Anarchist principles have developed, and are developing, into the admission that domination and hierarchy are problems universal in scope, requiring constant criticism and struggle. I like to think of anarchism as being liberalism brought to its ultimate conclusions. The best liberals sought to champion the rights of individuals against the state. The liberals’ problem is that they are encumbered with incoherent ideas about hierarchical gradations of humanity; with white, wealthy, educated males occupying the apex, and non-white, poor, uneducated men and women occupying the base of the human pyramid. Anarchists are free of these useless preconceptions, and are gradually working out ways to eliminate the dehumanizing effects of all of the baseless pyramids of human hierarchies.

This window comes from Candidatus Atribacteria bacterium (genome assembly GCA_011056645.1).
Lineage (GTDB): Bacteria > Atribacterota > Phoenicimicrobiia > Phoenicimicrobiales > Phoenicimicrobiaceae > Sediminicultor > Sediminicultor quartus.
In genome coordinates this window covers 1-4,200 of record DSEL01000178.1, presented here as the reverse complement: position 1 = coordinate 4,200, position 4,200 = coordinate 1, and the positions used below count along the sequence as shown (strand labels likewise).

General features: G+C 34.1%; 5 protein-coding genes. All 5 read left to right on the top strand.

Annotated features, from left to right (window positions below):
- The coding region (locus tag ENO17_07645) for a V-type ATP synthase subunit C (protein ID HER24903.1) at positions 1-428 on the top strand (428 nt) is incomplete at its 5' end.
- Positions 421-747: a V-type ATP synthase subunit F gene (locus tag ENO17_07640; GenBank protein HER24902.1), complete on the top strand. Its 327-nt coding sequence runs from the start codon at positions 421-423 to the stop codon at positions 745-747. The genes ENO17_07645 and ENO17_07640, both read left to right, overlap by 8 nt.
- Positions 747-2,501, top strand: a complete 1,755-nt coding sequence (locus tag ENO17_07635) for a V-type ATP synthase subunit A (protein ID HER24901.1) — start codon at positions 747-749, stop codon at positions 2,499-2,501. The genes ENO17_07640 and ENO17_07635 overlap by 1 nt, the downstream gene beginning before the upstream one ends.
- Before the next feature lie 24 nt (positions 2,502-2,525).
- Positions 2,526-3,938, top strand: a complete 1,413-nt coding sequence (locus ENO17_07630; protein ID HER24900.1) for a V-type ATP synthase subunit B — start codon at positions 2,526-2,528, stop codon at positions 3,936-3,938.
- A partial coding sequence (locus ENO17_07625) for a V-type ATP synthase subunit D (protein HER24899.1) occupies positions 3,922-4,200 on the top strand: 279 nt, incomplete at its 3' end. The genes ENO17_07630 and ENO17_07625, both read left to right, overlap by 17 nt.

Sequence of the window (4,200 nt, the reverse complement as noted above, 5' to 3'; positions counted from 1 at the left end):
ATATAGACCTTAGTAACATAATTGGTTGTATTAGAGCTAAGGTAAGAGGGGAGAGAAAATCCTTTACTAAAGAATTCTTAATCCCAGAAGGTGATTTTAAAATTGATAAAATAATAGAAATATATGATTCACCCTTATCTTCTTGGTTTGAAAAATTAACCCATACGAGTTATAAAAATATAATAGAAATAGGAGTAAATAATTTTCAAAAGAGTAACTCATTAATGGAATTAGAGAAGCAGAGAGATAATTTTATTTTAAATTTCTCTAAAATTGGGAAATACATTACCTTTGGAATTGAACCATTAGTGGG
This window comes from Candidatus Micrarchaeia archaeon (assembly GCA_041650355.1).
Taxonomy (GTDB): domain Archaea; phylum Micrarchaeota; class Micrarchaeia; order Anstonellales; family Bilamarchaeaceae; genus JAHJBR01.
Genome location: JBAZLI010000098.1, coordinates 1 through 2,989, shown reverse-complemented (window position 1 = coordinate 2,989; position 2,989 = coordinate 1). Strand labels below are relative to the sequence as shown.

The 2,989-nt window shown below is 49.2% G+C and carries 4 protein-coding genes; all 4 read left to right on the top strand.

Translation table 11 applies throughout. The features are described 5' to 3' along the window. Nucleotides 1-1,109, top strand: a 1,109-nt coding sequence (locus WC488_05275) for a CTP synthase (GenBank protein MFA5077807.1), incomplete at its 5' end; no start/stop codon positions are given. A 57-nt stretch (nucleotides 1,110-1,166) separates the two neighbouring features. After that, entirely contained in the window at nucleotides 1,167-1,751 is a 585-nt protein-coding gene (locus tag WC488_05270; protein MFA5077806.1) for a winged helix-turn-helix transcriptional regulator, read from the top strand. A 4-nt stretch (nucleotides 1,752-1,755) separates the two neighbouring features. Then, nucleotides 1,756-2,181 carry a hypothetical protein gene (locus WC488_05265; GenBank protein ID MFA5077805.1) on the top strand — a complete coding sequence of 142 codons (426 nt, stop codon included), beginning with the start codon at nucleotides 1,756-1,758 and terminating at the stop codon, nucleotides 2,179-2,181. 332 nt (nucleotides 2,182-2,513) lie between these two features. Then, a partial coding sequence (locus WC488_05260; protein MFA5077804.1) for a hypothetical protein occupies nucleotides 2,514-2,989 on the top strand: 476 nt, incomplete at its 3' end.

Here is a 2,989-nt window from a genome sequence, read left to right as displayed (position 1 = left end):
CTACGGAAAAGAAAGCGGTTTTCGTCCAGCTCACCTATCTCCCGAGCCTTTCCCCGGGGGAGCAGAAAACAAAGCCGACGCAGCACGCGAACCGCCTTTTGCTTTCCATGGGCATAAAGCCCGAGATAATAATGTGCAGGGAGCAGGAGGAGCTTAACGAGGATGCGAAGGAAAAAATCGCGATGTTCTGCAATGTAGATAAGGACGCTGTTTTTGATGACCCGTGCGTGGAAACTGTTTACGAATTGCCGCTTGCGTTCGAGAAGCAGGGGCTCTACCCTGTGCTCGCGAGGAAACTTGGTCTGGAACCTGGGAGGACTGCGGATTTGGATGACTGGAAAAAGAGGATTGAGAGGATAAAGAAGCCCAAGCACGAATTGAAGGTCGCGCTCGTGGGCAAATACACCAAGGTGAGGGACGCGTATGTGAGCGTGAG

Anarchists attack the state, seeing its origins in the desires of political and religious elites to compel submission to centralized authority and thought. Anarchists attack economic oppression, seeing its basis in the first day when one human devalued another human into worthlessness, and compelled that human to work in slavery in return for survival. Anarchists attack gender oppression, seeing its origins in selfishness and brutality.
Anarchists attack racial prejudice, seeing it as the product of cynical attempts by the powerful to pit the exploited against one another. Anarchists attack the domination and exploitation of the natural environment, seeing it as the product of an unhealthy socio-economic system, and as a process which might lead to the extinction of all life on this planet.